Shaken by the Orange County bankruptcy filing, bond investors are shopping for safety.
"They're scared to death," said James Gammon, president of Lebenthal Asset Management in New York, which manages municipal bond portfolios for wealthy individuals, mainly in the Northeast.
Experts expect investors to focus on cutting risk instead of maximizing yields, which could be good news for the bond insurance industry.
"I think that the Orange County bankruptcy works to the long-term benefit of the insurers," said analyst Gary Ransom of Conning & Co. in Hartford, Conn.
But the industry, which guarantees 38% of the nation's $1.3 trillion in municipal bonds outstanding today, could also face losses among bond issuers squeezed by Orange County's filing for bankruptcy protection Dec. 6 under Chapter 9 of the U.S. Bankruptcy Code.
The two biggest players, Municipal Bond Investors Assurance Corp. and Ambac Indemnity Corp., which together control two-thirds of the market, said in separate announcements this week that they face a worst-case annual debt service totaling nearly $200 million from bond issuers that participated in the bankrupt Orange County investment fund.
But the insurers stressed that those kinds of payouts would come only in the highly unlikely event that every one of the 38 issues insured by MBIA and the 21 insured by Ambac with Orange County exposure goes into default.
MBIA, with an annual debt service exposure of $127 million, announced that it does not expect any losses. Ambac--with an annual exposure of $72 million, including $17 million from bonds issued by Orange County directly--was more circumspect but said it expects "any default to be temporary" and that it expects "ultimately to receive full recovery of any payments made."
Wall Street bought those reassurances--and the stock.
After dipping to $49.125 on the day of the Orange County filing, MBIA has since bounced back strongly, closing at $55.25 on Thursday, up $1.25 in trading on the New York Stock Exchange. Similarly, Ambac fell to $31 last week but closed at $35 on Thursday, up $1 on the NYSE.
Bond insurance enables municipalities with credit ratings of A to obtain AAA ratings on their bonds. Since AAA bonds pay lower interest rates than A--a trade-off that investors make in exchange for the additional safety--a community can save money on interest payments by buying the insurance. (That is, of course, as long as the insurance premiums are smaller than the difference in interest payments.)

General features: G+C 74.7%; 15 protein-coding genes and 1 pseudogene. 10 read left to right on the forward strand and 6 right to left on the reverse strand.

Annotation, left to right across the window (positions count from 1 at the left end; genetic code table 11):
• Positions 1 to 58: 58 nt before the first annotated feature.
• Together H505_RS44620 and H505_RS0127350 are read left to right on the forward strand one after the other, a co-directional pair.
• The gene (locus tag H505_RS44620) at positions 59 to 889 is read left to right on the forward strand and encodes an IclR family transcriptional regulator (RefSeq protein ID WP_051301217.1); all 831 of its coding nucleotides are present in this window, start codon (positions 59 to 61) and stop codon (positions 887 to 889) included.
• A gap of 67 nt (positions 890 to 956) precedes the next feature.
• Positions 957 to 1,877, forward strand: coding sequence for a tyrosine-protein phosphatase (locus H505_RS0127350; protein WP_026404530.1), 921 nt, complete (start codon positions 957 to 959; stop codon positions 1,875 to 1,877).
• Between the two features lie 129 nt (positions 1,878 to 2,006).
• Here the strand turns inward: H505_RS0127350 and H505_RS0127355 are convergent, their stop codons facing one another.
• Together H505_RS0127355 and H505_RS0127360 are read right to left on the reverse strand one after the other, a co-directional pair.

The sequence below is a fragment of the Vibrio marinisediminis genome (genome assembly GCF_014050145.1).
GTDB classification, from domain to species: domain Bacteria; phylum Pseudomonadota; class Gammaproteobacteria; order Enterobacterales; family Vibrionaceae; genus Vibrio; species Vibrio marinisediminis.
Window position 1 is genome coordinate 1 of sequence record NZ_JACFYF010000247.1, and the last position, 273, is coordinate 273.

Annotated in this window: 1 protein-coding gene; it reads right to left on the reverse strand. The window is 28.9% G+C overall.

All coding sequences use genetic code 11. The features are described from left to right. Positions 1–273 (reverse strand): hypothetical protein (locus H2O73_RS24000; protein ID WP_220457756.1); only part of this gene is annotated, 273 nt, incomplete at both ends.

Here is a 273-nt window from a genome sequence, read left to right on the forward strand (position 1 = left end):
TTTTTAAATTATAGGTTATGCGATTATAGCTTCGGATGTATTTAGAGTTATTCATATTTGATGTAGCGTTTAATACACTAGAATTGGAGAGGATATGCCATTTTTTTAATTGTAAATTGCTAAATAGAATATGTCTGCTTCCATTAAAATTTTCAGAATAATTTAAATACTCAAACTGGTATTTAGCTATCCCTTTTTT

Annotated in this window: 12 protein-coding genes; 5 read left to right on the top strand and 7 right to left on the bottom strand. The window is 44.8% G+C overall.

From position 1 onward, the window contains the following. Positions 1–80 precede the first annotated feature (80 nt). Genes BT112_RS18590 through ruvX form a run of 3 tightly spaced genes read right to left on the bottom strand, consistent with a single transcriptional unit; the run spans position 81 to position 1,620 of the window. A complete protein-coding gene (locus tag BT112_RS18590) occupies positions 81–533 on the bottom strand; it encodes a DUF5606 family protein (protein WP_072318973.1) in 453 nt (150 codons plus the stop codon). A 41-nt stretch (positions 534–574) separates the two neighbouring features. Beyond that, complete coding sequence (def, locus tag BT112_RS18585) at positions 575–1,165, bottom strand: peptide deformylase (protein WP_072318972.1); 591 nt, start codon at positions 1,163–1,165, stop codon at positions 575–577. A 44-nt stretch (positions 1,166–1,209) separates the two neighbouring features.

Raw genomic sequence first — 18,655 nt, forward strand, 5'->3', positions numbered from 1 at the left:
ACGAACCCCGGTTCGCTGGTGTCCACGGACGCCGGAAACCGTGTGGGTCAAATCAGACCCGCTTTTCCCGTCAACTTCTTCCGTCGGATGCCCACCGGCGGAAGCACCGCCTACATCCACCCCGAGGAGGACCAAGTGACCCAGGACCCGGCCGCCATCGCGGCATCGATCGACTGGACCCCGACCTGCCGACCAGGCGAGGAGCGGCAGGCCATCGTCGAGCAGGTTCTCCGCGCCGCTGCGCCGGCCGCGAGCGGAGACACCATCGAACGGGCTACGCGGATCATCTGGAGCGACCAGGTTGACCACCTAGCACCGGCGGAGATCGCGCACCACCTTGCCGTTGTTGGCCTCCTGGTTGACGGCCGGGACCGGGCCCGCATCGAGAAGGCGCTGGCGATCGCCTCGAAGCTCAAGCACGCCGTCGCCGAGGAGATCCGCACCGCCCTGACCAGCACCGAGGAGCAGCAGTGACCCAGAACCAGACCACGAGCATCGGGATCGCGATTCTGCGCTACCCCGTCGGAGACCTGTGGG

Since 1987, the insured segment of the municipal bond market has doubled, to 38% from 19%. The dollar volume of insured bonds has also exploded, with more than $100 billion issued last year.
With all that supply, issuers of insured bonds have been forced to tweak their rates upward a little to attract buyers. That narrowed the "spread" between AAA insureds and uninsured AA or A bonds.
But evidence is starting to emerge that the Orange County crisis has caused investors to rediscover the value of insurance. Portfolio managers say increased demand is raising prices--and reducing yields--for insured bonds compared to uninsured bonds.
Just before Orange County's filing, yields on insured bonds were only 0.15 to 0.25 percentage points below those on some good-quality uninsured New York bonds, Lebenthal's Gammon said.
For example, a $100,000 insured bond yielding 5% would pay $5,000 a year, whereas a good uninsured bond might yield 5.15% and pay $5,150 a year. The $150 a year the investor sacrifices is a small price for security on a $100,000 investment, Gammon says.
Investors are starting to feel the same way, he said, because investor demand has grown since Dec. 6, causing the spreads between insured and uninsured bonds to widen to 0.40 percentage points.
"Investors are not going to take this kind of risk any more," he said. "It doesn't make sense."
Not all observers have seen such dramatic effects yet.
Don Duerson, who runs Franklin Group's $1.36-billion California Insured Tax-Free Fund, the largest mutual fund investing exclusively in insured California municipal bonds, said he has seen only a tiny increase in investment in his fund.
"It hasn't been what you'd expect, but we're hoping," he said.
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THE BOND INSURANCE MARKET
The bond insurance industry may benefit from the crisis in Orange County, as investors look for additional security.
Based on dollar volume for the first nine months of 1994: Insurer: Market Share (%)
Municipal Bond Investors Assurance Corp.: 41.1 AMBAC Indemnity Corp.: 26.7 Financial Guaranty Insurance Corp.: 22.3 Financial Security Assurance Inc.: 5.2 Capital Guaranty Insurance Co.: 2.7 Others: 2.0
Source: The Bond Buyer
Percentage of municipal bonds that are insured:
Source: AMBAC Indemnity Co.
* First nine months